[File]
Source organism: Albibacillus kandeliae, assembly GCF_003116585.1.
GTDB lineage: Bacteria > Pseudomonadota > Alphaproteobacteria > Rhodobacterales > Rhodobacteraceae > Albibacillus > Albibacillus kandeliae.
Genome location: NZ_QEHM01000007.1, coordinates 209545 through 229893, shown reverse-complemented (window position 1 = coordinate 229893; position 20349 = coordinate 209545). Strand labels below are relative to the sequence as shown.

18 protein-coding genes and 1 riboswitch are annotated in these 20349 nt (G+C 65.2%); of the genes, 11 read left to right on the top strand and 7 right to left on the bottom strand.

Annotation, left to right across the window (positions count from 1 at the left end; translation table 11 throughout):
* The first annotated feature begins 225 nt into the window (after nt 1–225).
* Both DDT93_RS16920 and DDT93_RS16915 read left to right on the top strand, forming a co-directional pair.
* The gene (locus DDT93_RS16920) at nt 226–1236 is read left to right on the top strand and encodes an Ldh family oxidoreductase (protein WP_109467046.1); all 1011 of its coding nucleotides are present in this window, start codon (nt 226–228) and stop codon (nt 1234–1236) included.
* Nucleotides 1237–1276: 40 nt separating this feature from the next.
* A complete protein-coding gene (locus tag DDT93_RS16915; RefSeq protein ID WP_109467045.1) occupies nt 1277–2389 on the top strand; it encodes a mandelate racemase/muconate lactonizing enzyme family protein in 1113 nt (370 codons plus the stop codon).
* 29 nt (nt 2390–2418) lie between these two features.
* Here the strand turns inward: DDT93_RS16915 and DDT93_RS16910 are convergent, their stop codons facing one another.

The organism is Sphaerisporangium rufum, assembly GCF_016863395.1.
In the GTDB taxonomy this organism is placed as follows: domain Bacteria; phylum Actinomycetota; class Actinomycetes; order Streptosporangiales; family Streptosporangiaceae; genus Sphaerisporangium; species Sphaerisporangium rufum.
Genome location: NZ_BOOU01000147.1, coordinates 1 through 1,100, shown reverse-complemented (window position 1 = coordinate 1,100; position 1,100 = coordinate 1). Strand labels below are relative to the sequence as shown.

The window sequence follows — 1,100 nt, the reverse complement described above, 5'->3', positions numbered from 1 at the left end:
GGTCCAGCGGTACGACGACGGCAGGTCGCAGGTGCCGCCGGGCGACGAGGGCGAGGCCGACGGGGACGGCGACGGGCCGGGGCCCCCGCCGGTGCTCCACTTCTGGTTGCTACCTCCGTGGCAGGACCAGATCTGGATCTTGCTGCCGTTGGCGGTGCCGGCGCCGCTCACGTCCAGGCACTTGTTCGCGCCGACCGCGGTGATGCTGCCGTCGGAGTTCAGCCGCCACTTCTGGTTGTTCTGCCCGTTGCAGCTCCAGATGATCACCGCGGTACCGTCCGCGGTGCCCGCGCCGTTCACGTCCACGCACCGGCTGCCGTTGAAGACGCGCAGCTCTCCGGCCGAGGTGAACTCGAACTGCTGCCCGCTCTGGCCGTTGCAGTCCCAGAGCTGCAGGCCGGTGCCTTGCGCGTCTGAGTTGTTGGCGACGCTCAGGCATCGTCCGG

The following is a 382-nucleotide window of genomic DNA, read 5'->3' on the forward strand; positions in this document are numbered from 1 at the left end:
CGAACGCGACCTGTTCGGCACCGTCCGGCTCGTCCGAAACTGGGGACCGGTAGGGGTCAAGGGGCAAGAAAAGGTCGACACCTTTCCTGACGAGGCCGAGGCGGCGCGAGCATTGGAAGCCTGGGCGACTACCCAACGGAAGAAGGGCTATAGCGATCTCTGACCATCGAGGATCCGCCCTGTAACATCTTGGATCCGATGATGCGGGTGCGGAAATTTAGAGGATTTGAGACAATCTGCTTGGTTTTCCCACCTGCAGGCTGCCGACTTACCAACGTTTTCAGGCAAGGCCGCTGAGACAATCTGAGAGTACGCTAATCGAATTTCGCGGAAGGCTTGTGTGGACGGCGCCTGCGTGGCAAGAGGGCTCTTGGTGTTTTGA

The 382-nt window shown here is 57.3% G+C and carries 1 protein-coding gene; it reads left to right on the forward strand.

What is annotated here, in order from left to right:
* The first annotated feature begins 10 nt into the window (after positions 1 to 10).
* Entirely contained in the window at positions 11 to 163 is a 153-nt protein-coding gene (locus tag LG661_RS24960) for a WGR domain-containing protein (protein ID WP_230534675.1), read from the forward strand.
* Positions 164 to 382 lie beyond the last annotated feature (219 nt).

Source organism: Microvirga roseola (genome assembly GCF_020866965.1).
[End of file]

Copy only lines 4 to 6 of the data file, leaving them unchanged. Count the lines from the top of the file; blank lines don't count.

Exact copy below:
18 protein-coding genes and 1 riboswitch are annotated in these 20349 nt (G+C 65.2%); of the genes, 11 read left to right on the top strand and 7 right to left on the bottom strand.

Annotation, left to right across the window (positions count from 1 at the left end; translation table 11 throughout):
* The first annotated feature begins 225 nt into the window (after nt 1–225).